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FDA's Record on Drug Reviews

June 11, 1995

James Driscoll's column on the Food and Drug Administration (Commentary, June 4) suffers from factual inaccuracies and an apparent lack of knowledge of FDA's real record on drug reviews and approvals.

First, Driscoll quite amazingly downplays the thalidomide tragedy, writing that it resulted in "several hundred birth defects . . . worldwide." In fact, it is estimated that between 7,000 and 10,000 infants worldwide were born with severe birth defects because of this drug. Later in his column, Driscoll claims that the time taken by the FDA in the review and approval of Interleukin 2 for kidney cancer cost 3,500 lives "exceed(ing) the number of babies deformed by thalidomide."

Never mind Driscoll's math, he is simply wrong about Interleukin 2. Even before the company sought FDA approval in 1988, the FDA and the National Cancer Institute expanded access in 1987 to Interleukin 2, making it available at NCI-supported clinical and comprehensive cancer centers. Moreover, FDA's review resulted in a substantial modification in the manufacturing, dosing and patient selection to maximize efficacy and decrease toxicity. Finally, it should be noted that even today the U.S. Pharmacopeia, an independent standard-setting organization, recommends "because of its potential life-threatening toxicities . . . that this medication be used only after careful consideration of risk-benefit."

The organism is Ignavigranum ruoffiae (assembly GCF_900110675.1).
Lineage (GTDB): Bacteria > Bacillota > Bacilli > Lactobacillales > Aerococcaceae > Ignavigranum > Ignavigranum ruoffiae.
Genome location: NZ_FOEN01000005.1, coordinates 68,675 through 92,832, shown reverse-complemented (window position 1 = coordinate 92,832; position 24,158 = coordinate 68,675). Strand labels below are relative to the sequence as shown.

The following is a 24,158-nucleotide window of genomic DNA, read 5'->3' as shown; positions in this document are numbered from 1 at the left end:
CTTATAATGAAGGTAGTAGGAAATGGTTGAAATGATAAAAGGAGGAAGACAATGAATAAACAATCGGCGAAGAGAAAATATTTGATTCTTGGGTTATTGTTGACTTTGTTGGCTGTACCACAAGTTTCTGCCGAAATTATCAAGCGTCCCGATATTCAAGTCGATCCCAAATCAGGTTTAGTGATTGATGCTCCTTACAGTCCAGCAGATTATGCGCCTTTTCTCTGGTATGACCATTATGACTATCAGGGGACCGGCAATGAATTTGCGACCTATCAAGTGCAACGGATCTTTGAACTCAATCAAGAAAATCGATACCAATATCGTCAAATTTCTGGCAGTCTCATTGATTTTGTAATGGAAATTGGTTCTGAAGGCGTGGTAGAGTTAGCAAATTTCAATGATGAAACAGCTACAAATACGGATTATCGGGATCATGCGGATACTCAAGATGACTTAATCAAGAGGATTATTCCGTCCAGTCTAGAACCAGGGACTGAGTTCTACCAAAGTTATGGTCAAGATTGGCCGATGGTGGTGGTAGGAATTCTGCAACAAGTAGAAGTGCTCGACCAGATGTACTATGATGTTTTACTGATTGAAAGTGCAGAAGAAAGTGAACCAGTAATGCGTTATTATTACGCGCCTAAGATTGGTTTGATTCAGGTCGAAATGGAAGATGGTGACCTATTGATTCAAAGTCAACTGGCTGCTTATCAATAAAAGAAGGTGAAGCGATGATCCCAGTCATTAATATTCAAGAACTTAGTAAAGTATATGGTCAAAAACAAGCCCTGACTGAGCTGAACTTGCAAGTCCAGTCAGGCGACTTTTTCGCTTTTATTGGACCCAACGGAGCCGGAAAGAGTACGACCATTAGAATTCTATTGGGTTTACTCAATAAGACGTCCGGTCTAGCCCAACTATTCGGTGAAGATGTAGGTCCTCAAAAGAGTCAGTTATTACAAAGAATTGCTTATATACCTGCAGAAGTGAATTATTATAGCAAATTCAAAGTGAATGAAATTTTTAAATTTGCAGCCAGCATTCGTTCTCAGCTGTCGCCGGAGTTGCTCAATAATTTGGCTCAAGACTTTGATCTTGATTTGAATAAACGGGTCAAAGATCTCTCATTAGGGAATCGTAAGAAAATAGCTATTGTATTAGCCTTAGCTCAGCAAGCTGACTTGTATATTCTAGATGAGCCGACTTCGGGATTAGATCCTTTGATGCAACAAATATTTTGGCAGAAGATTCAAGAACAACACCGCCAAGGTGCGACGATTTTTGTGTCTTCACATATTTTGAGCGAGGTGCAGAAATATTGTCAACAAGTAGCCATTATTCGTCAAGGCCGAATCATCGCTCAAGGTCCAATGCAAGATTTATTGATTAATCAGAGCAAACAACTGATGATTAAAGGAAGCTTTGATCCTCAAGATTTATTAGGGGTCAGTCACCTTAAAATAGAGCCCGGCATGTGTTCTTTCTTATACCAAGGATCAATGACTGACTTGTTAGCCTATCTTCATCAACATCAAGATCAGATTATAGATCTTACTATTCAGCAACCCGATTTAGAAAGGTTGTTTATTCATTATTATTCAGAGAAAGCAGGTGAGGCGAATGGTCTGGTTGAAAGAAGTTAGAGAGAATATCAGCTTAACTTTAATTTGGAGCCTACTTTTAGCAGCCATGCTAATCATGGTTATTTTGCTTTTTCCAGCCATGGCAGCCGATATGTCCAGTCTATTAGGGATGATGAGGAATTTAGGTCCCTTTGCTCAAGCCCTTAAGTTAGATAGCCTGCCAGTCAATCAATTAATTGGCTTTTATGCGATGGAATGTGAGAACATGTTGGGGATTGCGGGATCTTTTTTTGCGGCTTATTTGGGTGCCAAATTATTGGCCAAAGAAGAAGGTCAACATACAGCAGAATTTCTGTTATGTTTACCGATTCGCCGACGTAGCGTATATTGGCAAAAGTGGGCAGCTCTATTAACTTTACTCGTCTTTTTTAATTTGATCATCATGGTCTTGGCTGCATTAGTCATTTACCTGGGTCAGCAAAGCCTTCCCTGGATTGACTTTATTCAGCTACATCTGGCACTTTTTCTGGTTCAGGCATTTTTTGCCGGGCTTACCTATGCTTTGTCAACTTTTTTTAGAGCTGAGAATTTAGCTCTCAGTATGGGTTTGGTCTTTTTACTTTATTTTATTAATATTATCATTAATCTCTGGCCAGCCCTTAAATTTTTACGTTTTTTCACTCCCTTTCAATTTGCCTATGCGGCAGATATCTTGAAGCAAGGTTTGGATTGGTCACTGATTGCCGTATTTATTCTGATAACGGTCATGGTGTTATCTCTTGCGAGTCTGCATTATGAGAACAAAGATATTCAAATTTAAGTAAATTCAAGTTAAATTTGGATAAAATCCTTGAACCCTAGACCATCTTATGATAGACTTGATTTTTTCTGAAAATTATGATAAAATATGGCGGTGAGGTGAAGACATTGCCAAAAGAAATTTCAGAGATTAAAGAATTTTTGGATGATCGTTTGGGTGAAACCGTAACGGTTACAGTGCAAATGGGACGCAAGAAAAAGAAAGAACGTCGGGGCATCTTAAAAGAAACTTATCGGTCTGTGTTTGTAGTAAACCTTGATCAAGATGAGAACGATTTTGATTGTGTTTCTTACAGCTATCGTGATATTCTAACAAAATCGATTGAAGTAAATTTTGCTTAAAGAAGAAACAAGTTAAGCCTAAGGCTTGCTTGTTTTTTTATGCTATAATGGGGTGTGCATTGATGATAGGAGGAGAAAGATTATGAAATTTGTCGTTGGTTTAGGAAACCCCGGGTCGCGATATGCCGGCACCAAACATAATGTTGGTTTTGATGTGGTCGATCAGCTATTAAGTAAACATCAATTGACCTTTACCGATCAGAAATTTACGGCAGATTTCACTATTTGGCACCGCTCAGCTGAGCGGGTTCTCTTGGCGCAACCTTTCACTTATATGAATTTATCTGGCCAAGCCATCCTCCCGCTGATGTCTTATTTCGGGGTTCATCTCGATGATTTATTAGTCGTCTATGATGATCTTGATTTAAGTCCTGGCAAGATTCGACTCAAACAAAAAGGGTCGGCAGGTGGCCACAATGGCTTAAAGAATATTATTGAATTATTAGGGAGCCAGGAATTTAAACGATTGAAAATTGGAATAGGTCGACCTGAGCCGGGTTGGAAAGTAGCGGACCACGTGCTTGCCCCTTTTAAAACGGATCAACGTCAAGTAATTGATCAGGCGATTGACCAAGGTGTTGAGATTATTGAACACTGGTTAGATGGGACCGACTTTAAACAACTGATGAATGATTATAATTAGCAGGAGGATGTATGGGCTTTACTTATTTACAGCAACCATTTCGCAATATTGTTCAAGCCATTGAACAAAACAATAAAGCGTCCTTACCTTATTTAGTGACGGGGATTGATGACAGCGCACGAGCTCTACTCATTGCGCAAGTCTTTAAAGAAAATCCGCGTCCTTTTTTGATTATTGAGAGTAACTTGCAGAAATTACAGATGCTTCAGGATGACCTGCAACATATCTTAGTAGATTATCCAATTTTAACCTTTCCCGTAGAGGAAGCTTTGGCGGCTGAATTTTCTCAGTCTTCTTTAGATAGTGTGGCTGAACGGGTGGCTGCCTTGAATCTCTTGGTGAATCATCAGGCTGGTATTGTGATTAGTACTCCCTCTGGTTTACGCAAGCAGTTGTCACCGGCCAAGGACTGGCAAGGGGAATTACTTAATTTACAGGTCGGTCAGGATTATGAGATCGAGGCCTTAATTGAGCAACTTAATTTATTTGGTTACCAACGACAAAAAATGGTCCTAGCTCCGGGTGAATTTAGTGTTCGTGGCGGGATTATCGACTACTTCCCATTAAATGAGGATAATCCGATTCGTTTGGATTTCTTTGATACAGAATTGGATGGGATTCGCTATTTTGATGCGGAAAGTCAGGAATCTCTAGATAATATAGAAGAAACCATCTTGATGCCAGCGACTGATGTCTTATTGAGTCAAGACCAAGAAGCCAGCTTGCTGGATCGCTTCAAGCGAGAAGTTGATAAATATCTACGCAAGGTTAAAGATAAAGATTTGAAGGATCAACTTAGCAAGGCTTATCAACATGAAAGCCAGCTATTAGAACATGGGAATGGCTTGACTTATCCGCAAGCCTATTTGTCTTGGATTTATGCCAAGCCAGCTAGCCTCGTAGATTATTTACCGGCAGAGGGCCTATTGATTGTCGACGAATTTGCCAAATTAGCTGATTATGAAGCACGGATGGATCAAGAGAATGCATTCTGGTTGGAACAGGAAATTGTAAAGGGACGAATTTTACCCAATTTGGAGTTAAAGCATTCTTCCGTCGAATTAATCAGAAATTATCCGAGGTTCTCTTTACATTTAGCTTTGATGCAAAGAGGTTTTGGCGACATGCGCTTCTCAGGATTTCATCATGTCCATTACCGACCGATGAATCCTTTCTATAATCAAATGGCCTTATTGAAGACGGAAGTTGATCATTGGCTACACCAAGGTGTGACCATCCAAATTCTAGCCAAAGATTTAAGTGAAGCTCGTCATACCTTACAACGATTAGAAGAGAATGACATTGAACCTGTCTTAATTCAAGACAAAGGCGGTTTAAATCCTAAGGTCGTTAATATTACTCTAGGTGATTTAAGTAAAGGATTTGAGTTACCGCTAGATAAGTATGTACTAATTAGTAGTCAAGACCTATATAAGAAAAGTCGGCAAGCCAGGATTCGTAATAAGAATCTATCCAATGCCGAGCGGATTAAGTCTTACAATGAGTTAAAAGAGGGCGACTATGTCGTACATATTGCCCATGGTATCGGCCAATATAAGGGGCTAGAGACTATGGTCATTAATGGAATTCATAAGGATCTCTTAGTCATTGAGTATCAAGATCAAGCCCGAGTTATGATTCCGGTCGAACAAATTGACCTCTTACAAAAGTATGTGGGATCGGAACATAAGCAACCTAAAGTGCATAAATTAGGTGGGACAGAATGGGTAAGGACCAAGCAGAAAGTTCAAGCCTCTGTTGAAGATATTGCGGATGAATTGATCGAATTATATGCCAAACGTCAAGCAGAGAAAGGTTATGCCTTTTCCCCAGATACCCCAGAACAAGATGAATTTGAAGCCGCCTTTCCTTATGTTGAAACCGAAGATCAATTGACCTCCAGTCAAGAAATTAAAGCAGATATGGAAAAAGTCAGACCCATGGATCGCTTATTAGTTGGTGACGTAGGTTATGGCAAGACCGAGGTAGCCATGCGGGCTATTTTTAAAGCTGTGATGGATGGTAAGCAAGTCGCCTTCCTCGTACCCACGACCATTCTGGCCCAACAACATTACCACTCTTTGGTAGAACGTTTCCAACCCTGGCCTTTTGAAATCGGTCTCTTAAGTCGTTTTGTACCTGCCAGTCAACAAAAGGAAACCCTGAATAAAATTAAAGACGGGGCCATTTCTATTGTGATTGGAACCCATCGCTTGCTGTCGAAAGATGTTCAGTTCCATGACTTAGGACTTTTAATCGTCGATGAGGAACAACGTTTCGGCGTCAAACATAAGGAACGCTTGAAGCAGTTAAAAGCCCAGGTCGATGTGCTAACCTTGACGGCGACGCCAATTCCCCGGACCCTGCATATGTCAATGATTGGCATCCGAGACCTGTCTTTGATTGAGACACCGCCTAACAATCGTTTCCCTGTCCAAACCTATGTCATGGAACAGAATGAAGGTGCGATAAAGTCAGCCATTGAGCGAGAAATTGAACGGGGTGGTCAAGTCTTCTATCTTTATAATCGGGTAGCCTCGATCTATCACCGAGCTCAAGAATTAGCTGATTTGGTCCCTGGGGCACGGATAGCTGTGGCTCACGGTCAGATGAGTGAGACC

More misleading than Driscoll's factual errors is his general failure to recognize FDA's real record on drug review and approvals and on making drugs available to patients even before final approval. Since 1987, more than 75,000 patients have had access to drugs before final approval under FDA policy.

As for reviewing and approving drugs, FDA's performance continues to improve as a result of the 1992 Prescription Drug User Fee Act (PDUFA). Compared with the historical average time of about 27 months for review and approval, FDA reviewed and approved all new drugs approved in 1994 in a median time of 19 months. For drugs reviewed under user fees in 1994, the median time was 13.5 months.

In other words, the FDA is well on its way to the 1997 PDUFA goal of reviewing all drugs in 12 months, and significant new therapies in six months.

JAMES A. O'HARA III, Associate

Commissioner of Public Affairs

FDA, Rockville, Md.

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